Merhaba, all! This time we’ll be looking at ideas for effectively promoting library services, and generally engaging with student users.
Vasia Mole of Koç University told us about their Library Survival Kit, which all new students receive, and which includes essentials like a grappling hook a bilingual foldout survival guide full of useful tips, a bookmark, and even a stapler. Lizzy and I got one of the guides as part of our haul of goodies, so just ask us if you want to have a look.Vasia also talked about how the Library tries to be Koç University’s go-to case study, for things like student projects on environmentalism. This helps students out, as the library is a discrete, manageable unit for study, with experience in providing as much information as possible, and also helps to paint the library in a positive light, as well as potentially providing them with ideas for improvements.
Lastly from Vasia, an idea that appealed greatly to me and Lizzy, nerds that we are; Koç University hosts an International Board Games week, in which students and staff can play a range of games within the library. Presumably this helps make students more comfortable with staff, and helps them feel at home in their study space – as well as, of course, letting them play a load of cool board games. Monopoly, anyone? (No.)
Mine Akkurt of Sabanci Universitesi Information Center had loads of great ideas for marketing library services and engaging with students. They have a blind date with a book promotion, where books are wrapped in brown paper on a display, and students can borrow one they like based purely on the first sentence, which is written on an attached label. Obviously we’d have riots if we started doing this with books on reading lists, but it’s still a nice idea…perhaps worth thinking about for promoting lesser-used fiction books to students seeking reading material?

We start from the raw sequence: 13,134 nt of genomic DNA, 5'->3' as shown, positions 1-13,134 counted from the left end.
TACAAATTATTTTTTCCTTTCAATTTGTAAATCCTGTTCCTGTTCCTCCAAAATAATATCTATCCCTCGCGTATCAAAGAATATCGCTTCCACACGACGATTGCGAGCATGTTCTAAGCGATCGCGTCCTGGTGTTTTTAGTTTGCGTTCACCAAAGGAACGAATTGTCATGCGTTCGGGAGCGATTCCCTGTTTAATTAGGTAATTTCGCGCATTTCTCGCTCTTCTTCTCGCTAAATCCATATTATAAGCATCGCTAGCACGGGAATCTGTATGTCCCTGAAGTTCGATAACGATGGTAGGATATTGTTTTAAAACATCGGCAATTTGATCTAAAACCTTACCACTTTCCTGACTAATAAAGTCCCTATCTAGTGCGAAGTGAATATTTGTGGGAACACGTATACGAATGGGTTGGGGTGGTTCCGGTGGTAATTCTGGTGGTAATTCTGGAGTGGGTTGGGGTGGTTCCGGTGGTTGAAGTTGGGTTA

Mine and her team also employ guerrilla marketing (apparently less violent than it sounds). They promote new services on advertising panels at bus stops heavily used by students. They also promote books through posters across campus – at first glance like those seeking volunteers for experiments, but with call numbers and titles of books in place of contact details on the tear-off tabs.
They solve the problem of promoting electronic resources in a physical space by using QR codes on their new acquisitions displays, for ebooks, articles, specific chapters, and so on.
Sabanci Universitesi also host a number of student society events within their library space, in order to engage with students. These have included concerts, chess tournaments, and even a silent dance performance. Literature events with both internal and external authors are held at the library, as well as network events, where interesting contacts (such as airline pilots!) are brought in to talk about their work.
Finally, Sara Jawad, Graphic Designer at the American University of Beirut Libraries, gave a (predictably impressive) presentation on the importance of good visual design in getting across a message. She emphasised that the quality of design work in a library’s promotional material is one of the main factors in the creation of the library’s image, and gave us some tips on how to improve our own graphic design work. There was far too much useful detail to paraphrase it here (and I’d feel guilty including it in such an unappealing block of text anyway…), but if you’d like to know more, get in touch with me and I’ll see about sharing what she said.
Halfway there! We can get through this. Next time it’ll be Frontline services, space usage, and support for families.